Author(s)  
Rebecca Edwards
Rachael Gibson
Colm Harmon
Stefanie Schurer

We study the role of non-cognitive skills (NCS) in university readiness and performance of first-in-family students (FIFS) using both nationally representative survey data and linked survey-administrative data on an incoming student cohort at a leading Australian university. In both data sources we find that FIFS enter university with lower cognitive skills (-0.3 SD), but with the same NCS as non-FIFS. FIFS have 0.24 SD lower grade-point averages (GPA) and are up to 50 percent more likely to drop-out after Year 1 than non-FIFS. Yet, FIFS catch up with non-FIFS by the end of Year 2. Conscientiousness, Extraversion, Openness (when adjusting for measurement error with anchoring vignettes), and Locus of Control (when allowing for nonlinearities) are predictive of GPA. High levels of Conscientiousness offset FIFS performance penalties; low levels exacerbate them, especially when controlling for measurement error. Our findings accentuate the importance of NCS as facilitator of educational mobility.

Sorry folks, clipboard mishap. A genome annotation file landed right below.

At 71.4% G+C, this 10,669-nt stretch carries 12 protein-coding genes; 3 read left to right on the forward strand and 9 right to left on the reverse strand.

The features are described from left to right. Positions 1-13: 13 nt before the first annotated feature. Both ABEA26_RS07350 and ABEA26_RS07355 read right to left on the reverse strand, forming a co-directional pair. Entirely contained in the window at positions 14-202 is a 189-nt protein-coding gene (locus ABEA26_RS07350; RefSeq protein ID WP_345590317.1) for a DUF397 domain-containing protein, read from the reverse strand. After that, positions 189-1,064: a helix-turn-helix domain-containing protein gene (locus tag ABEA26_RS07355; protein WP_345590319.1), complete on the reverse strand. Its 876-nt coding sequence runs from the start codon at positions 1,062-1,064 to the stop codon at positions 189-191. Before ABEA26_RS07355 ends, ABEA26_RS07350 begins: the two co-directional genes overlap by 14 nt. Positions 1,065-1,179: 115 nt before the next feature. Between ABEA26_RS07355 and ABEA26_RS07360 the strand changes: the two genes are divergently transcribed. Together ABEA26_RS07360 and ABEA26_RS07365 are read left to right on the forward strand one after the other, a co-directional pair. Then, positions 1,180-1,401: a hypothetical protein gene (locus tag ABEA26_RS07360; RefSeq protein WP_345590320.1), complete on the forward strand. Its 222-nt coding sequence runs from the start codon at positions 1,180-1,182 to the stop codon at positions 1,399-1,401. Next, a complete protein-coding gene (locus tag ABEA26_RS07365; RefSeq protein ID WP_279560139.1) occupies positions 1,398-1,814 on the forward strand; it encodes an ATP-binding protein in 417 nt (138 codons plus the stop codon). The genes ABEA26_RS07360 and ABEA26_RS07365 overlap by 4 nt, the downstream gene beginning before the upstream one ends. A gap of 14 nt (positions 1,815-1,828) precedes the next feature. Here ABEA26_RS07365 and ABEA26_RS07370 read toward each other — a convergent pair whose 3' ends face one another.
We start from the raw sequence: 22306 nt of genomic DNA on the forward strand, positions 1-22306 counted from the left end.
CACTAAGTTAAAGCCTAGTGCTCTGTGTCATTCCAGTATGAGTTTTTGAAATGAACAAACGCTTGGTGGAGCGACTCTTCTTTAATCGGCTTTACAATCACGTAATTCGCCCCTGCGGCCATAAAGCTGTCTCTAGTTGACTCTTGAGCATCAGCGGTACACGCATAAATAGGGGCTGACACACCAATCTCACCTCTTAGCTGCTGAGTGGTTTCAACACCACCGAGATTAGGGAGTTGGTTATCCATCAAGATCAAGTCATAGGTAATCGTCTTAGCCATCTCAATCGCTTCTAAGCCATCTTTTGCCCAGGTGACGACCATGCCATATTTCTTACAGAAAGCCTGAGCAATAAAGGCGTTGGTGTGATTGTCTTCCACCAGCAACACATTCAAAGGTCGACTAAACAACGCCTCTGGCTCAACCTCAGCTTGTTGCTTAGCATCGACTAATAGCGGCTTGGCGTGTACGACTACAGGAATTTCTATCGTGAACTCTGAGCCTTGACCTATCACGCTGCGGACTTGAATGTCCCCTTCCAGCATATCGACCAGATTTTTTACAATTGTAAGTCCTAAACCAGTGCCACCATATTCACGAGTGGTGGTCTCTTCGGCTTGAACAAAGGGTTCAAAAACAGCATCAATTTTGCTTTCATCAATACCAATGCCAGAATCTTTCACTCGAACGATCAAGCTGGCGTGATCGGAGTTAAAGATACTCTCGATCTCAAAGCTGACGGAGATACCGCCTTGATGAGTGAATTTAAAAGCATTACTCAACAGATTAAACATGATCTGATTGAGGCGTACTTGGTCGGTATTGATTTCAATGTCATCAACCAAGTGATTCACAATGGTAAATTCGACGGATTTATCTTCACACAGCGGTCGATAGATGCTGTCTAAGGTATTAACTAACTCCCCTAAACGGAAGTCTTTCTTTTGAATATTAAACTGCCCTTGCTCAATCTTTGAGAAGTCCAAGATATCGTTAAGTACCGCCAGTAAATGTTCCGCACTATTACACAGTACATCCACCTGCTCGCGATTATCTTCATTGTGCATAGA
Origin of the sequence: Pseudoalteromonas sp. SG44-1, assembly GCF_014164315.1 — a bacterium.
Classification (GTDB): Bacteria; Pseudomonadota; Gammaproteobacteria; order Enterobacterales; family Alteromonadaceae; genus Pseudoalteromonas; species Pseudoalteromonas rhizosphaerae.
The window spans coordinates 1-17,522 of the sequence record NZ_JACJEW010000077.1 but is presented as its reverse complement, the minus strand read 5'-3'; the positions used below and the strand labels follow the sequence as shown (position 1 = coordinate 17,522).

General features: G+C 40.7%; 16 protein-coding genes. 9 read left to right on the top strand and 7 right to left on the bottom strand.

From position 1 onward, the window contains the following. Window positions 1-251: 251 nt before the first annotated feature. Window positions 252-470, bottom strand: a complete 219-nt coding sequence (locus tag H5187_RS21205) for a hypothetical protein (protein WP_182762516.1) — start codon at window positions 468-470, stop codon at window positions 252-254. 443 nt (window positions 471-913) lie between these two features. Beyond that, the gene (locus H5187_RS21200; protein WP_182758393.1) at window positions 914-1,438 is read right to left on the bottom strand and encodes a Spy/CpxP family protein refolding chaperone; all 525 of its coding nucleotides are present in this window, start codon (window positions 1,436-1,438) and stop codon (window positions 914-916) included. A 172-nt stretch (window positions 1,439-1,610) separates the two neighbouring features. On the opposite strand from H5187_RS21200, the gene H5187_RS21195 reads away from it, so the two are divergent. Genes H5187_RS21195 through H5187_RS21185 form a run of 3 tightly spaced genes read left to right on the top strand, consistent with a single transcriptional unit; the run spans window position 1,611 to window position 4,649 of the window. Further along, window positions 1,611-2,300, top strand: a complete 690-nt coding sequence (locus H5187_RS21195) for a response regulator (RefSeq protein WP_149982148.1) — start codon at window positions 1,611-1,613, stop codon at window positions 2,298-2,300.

Publication Type  
Working Paper
File Description  
First version, March 27, 2021
JEL Codes  
A22: Economic Education and Teaching of Economics: Undergraduate
J24: Human Capital; Skills; Occupational Choice; Labor Productivity
Keywords  
non-cognitive skills
university performance
socioeconomic gradient in education
linked survey and administrative data
anchoring vignettes